If your platform has no standalone value, you must rely upon the users on your social commerce platform to create the content and products to be purchased or utilized. This type of platform starts off, essentially, as a ghost town. Visitors to the site find no activity, and thus no value, in the social commerce platform, which leads to producers failing to contribute to a system they see no consumer interest in. This becomes a vicious cycle, and the threat of the ghost town remaining a ghost town is very real. To overcome this challenge, complementary products need to be offered from the outset of the business launch.
One way to do this is to produce the complementary products yourself. This is a major driving force behind Apple’s decision to offer their own apps in the App Store; by seeding the App Store with a few apps from the outset, they drew in consumers. Once app developers saw that consumers were flocking to the App Store, they joined in the marketplace with their own apps.

Another method to overcome the ghost town process is by providing a service for makers that enables some form of interaction between the consumers and the producers. Enabling consumers to review products, for example, will prompt producers to provide products to your social marketing platform, hence allowing some amount of publicity of the value of the product.

The Double Company Syndrome

The next challenge is the double company syndrome. The budding social commerce platform requires acquiring and servicing a user base, but this is compounded by the fact that there are two distinct sets of users needed for the platform to thrive. This makes the problem of seeding the platform twice as difficult as building any other type of business.
This problem is commonly overcome by refusing to fall for the ruse of trying to attract both user bases at the same time. This can be accomplished by focusing on a producer-first model, in which producers are seeded in standalone mode or you act as a producer for your own platform. Alternatively, you can follow a consumer-first model, where you provide some form of incentive for consumers to flock to your platform.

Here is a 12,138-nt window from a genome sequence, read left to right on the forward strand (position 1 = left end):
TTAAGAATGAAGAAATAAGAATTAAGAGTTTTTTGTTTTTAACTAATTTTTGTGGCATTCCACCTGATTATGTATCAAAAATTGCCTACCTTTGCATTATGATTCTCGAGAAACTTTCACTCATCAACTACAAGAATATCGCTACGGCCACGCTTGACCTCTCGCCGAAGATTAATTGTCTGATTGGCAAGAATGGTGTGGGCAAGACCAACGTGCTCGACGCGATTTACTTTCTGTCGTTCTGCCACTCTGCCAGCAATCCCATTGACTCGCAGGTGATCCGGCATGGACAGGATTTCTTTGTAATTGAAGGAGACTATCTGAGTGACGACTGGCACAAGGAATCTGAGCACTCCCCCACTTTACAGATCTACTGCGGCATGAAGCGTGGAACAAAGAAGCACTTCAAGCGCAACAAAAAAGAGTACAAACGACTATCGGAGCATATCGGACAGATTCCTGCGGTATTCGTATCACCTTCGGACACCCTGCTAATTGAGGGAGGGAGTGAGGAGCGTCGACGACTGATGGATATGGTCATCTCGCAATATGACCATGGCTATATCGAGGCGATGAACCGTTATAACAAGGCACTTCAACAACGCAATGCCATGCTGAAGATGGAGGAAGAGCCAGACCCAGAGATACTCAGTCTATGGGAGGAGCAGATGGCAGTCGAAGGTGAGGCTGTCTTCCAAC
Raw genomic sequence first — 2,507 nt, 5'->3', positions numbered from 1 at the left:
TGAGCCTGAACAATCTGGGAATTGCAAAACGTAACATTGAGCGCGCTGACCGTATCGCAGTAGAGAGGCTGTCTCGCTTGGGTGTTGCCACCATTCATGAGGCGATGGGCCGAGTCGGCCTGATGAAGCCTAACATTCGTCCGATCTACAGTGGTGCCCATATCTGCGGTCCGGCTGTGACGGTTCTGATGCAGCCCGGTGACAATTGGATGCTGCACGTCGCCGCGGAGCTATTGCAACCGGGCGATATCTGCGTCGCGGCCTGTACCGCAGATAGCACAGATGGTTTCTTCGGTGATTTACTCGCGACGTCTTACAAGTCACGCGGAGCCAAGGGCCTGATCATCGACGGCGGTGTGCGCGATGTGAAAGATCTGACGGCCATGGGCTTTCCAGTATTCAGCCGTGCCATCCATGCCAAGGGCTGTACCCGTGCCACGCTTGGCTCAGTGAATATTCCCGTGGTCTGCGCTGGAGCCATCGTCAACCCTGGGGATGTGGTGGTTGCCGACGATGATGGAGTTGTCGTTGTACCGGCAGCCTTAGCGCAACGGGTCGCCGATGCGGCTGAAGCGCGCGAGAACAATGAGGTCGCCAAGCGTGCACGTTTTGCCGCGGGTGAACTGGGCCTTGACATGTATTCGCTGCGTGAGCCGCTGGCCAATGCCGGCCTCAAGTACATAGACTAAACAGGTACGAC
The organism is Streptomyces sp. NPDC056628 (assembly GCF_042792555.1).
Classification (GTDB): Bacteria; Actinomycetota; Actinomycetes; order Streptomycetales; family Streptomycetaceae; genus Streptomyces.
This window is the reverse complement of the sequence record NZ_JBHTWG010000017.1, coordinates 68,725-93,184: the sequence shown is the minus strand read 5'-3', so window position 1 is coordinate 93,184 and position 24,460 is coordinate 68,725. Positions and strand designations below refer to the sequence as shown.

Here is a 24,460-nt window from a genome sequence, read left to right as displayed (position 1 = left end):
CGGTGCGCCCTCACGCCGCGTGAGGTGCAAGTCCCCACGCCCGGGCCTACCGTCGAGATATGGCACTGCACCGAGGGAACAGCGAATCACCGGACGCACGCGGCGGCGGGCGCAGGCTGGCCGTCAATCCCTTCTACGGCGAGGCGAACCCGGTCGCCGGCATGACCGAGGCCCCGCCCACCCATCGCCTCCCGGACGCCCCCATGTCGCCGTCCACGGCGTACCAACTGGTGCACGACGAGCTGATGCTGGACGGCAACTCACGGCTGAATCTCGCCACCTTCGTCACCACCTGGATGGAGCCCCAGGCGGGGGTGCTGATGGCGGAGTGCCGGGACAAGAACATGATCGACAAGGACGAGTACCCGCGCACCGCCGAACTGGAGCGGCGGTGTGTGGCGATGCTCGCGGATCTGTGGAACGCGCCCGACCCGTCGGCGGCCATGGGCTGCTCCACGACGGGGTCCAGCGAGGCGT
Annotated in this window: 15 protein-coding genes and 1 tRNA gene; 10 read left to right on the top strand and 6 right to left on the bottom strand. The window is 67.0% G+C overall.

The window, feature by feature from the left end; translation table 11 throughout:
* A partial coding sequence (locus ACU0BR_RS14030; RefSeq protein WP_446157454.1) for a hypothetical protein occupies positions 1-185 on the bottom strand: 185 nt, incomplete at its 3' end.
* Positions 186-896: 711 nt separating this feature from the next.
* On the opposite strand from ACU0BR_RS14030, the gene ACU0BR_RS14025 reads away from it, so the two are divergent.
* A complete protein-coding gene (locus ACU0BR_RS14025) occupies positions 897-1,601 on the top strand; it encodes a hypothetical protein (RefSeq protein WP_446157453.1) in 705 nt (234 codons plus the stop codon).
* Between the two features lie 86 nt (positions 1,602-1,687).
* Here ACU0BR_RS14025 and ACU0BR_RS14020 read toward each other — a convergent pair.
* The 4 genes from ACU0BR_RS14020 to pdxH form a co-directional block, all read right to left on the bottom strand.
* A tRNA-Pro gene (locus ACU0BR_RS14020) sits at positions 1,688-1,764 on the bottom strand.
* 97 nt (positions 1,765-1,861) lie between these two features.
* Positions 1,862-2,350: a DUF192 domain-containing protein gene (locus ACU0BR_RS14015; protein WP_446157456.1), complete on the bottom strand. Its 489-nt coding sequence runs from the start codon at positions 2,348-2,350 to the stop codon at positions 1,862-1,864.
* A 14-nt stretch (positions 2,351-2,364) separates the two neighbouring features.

If there is a clear incentive for producers to bring consumers onto your platform, the double company problem can be easily avoided. In this sort of a situation, your platform allows the producers to easily manage or interact with their consumers more easily, and they bring their own consumers to you for interactions and sales. YouTube and WordPress are excellent examples of this, because they provide a mechanism for producers (video makers and blog writers) to interact with their consumers (video watchers and blog readers).

Based on that, on we are constantly developing new marketing tools for sellers with which they could derive value even if there is no efficient number of potential buyers (yet).


For a networked business to succeed, the right producers need to be paired with the right consumers. Focusing on a particular niche that is underserved is an excellent way to do this, because you will be attracting an audience that does not already have a marketplace in which to conduct the business transactions they want to conduct. For example, launching a new book marketplace would be a difficult proposition, because Amazon already has that market cornered. On the other hand, a niche that does not already have a major player provided its marketplace could have much more likelihood for success.

Once you have seeded your platform, you can expect to reach critical mass and see the business perpetuate itself. Until you reach this point, though, you should continue to seek out new ways to attract the sellers and/or buyers to make use of your social commerce platform and share their experiences with other potential makers-sellers and/or consumers.